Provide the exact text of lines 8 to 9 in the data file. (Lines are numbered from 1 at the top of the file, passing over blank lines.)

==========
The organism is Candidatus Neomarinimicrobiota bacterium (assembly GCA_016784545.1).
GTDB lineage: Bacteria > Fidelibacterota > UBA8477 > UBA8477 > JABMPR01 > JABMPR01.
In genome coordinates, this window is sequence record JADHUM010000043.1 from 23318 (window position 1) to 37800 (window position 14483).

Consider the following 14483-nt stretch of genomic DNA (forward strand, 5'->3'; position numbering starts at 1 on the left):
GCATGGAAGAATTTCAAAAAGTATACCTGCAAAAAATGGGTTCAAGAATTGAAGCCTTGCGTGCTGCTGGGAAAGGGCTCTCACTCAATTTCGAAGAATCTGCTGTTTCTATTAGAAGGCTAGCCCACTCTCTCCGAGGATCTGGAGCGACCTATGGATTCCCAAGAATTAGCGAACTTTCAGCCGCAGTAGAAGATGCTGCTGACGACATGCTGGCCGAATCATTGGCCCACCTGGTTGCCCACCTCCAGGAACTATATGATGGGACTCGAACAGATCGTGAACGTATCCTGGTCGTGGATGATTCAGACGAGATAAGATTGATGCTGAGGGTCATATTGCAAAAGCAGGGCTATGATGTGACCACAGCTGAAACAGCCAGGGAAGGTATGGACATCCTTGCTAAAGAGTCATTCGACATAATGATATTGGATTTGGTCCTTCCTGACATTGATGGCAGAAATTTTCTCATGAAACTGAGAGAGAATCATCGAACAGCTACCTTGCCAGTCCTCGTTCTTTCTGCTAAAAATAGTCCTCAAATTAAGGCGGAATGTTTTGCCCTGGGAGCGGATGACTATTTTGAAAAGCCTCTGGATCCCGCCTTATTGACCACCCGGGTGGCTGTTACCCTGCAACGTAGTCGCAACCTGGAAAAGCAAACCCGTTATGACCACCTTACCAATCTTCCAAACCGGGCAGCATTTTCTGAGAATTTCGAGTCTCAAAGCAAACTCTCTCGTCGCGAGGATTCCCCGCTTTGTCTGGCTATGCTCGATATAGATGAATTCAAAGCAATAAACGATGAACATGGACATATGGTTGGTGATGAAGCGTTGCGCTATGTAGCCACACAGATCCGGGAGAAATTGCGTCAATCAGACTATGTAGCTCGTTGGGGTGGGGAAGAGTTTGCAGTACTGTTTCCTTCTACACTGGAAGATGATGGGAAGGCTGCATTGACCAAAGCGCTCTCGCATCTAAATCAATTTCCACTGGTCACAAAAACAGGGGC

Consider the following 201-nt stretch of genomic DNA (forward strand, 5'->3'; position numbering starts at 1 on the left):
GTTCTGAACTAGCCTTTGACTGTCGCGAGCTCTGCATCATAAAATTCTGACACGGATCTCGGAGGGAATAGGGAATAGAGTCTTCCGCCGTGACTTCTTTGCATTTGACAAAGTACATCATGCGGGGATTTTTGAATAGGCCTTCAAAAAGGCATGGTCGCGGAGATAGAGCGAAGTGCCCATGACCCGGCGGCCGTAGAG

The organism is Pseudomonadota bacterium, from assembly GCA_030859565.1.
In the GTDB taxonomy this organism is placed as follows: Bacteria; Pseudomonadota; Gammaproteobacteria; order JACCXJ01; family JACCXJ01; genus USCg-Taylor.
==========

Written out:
The organism is Pseudomonadota bacterium, from assembly GCA_030859565.1.
In the GTDB taxonomy this organism is placed as follows: Bacteria; Pseudomonadota; Gammaproteobacteria; order JACCXJ01; family JACCXJ01; genus USCg-Taylor.